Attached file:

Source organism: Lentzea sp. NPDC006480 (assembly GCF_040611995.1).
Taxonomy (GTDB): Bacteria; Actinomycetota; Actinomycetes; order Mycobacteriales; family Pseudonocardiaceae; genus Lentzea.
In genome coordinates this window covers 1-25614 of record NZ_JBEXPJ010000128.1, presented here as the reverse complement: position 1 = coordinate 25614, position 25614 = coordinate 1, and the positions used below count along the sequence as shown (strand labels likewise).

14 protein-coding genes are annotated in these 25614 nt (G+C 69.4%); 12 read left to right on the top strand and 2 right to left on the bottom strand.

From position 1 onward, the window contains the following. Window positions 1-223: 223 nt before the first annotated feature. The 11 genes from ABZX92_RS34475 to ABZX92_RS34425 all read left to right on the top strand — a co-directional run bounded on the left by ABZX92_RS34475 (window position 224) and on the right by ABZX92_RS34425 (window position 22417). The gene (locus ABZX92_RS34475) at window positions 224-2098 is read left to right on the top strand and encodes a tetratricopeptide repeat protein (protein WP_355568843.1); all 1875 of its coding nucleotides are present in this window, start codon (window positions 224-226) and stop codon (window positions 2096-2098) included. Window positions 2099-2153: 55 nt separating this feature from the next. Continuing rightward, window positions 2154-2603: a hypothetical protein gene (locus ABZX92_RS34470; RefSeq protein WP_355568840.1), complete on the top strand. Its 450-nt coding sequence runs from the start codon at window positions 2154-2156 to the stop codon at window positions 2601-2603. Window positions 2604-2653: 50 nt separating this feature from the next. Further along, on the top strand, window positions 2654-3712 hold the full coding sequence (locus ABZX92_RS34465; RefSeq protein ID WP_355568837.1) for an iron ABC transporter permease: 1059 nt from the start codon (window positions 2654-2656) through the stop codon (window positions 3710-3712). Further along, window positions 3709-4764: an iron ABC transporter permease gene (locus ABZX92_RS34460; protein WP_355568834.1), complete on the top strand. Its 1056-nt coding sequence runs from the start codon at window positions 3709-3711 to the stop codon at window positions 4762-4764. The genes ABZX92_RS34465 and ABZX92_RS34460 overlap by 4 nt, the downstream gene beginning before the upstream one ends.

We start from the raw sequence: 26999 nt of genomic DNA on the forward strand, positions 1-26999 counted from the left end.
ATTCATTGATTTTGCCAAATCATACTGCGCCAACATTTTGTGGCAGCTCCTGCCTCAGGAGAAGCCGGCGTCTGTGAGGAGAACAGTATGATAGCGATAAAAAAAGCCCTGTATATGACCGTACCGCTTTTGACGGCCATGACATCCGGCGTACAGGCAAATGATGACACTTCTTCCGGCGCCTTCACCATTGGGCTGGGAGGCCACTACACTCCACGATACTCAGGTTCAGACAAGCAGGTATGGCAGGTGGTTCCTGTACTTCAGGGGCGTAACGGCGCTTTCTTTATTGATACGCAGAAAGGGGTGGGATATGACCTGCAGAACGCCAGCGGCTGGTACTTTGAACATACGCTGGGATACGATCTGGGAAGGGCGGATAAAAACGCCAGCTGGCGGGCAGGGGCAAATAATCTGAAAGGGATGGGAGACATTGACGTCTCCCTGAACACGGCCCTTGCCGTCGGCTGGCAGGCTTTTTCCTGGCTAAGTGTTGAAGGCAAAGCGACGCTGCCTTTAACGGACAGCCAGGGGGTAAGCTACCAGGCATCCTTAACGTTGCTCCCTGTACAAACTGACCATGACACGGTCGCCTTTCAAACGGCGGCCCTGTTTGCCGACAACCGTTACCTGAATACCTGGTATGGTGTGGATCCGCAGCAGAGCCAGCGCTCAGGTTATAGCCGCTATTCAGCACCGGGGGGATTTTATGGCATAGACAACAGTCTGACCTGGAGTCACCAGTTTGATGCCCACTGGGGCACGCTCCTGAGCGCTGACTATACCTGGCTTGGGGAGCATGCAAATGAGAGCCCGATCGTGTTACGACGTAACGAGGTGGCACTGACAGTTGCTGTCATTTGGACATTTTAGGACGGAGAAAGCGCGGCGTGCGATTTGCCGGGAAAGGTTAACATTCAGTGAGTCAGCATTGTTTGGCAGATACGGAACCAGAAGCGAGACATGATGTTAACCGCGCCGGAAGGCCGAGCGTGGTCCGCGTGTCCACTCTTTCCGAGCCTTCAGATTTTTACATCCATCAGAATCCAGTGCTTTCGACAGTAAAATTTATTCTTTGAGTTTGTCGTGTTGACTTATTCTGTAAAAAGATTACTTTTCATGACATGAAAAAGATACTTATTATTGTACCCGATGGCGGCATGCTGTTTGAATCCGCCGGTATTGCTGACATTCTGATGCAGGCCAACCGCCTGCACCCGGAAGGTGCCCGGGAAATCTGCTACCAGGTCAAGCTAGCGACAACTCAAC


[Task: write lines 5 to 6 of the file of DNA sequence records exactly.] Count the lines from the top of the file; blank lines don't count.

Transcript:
From position 1 onward, the window contains the following. Window positions 1-223: 223 nt before the first annotated feature. The 11 genes from ABZX92_RS34475 to ABZX92_RS34425 all read left to right on the top strand — a co-directional run bounded on the left by ABZX92_RS34475 (window position 224) and on the right by ABZX92_RS34425 (window position 22417). The gene (locus ABZX92_RS34475) at window positions 224-2098 is read left to right on the top strand and encodes a tetratricopeptide repeat protein (protein WP_355568843.1); all 1875 of its coding nucleotides are present in this window, start codon (window positions 224-226) and stop codon (window positions 2096-2098) included. Window positions 2099-2153: 55 nt separating this feature from the next. Continuing rightward, window positions 2154-2603: a hypothetical protein gene (locus ABZX92_RS34470; RefSeq protein WP_355568840.1), complete on the top strand. Its 450-nt coding sequence runs from the start codon at window positions 2154-2156 to the stop codon at window positions 2601-2603. Window positions 2604-2653: 50 nt separating this feature from the next. Further along, on the top strand, window positions 2654-3712 hold the full coding sequence (locus ABZX92_RS34465; RefSeq protein ID WP_355568837.1) for an iron ABC transporter permease: 1059 nt from the start codon (window positions 2654-2656) through the stop codon (window positions 3710-3712). Further along, window positions 3709-4764: an iron ABC transporter permease gene (locus ABZX92_RS34460; protein WP_355568834.1), complete on the top strand. Its 1056-nt coding sequence runs from the start codon at window positions 3709-3711 to the stop codon at window positions 4762-4764. The genes ABZX92_RS34465 and ABZX92_RS34460 overlap by 4 nt, the downstream gene beginning before the upstream one ends.

We start from the raw sequence: 26999 nt of genomic DNA on the forward strand, positions 1-26999 counted from the left end.